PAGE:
I'm almost afraid to ask the question for fear of adding to the reasons for home schooling.

Home-schooled children don’t go on unchaperoned dates?

In regard to circumcision being an exterior physical change, I'm not exactly clear on how injecting things into your body is somehow less potentially destructive than exterior physical changes.

Are you referring to “things” generally, or Gardasil specifically? I am not aware of its side effects being significantly more dangerous than any other vaccine.

I would think the idea of privacy--which the people who back these bizarre ideas are always talking about on every other issue--would be relevant here.

I think the medical records should be treated as confidential, just like any other medical records the school receives.

And sorry for dodging your original question, but I couldn't resist pointing out that there is a complete double standard going on here.

I appreciate your response, and thank you for taking the time.

I’d be interested in what you think the double standard is. For example, when the vaccine is shown to be effective on boys (that is, it prevents them from becoming carriers), even though they don’t get cervical cancer, I would have no problem requiring boys to be vaccinated.

While we are close to the subject of interesting standards (if not directly on it), why does it seem like every time a “Family” organization produces some literature opposing a public health measure, it always seems to be in the direction of making sex more dangerous? Abstinence-only education, claims condoms don’t prevent AIDS, opposition to Gardasil, etc.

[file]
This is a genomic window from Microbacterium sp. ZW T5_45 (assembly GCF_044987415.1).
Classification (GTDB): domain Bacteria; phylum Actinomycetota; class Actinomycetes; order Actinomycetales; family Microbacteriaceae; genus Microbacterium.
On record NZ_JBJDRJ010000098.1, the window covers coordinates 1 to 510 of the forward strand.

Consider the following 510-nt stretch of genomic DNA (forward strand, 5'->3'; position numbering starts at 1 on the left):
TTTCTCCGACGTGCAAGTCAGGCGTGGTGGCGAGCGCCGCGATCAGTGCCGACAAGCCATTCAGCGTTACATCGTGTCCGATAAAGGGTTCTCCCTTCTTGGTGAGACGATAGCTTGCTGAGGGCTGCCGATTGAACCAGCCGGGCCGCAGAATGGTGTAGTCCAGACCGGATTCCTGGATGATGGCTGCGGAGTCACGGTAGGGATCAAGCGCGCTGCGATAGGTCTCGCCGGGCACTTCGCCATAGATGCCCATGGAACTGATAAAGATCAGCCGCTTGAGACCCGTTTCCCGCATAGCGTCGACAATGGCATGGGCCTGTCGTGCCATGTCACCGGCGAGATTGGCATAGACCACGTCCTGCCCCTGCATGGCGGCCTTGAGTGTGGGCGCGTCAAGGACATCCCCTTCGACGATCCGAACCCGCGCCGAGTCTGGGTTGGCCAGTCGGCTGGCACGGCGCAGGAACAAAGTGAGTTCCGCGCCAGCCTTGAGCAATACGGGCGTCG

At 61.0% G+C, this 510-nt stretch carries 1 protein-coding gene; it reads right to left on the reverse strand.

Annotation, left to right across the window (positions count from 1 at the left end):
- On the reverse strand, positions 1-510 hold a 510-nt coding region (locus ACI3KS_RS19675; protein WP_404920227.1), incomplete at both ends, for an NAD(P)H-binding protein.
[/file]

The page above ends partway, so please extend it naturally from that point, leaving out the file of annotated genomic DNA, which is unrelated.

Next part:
Martin Cothran said...

One Brow's remark (which I appreciate by the way) prompts me once again to do my broken record impersonation and say that personal insults really aren't a very effective way to make your case. But mostly it just gets tiresome. You can make your case, and do it in a spirited way, without insulting people.

I had a friend read me the riot act one time for liking to watch mixed martial arts fighting, and they explained to me in pained tones how inhuman it all was. I pointed out that, in most cases, once the fight was over, the fighters usually embraced and complimented each other.

Personal insults in rhetoric are like Mike Tyson biting off his opponents ear: it shows absolutely no class and no one respects it. If at the end of the day you can't say to your opponent, "good fight", then it really isn't worth bothering with.

Anonymous said...

I haven't seen any egregious insults in this blog over the last few months. Mr Cothran also seems to give as good as he gets in these exchanges.
I have seen several page excerpts from his books on the web. He is obviously a very intelligent and well respected individual, which is why it is disappointing that he avoids answering so many questions only to comment on side issues. The clarity of thought is also not what I had expected from a man of such accomplishment, eg "these were the critical reading scores, not total SAT scores. That was plain from the graph". No, it wasn't plain.
But keep in mind that Mr Cothran wrote "If only those who fussed at me knew how much I liked being fussed at."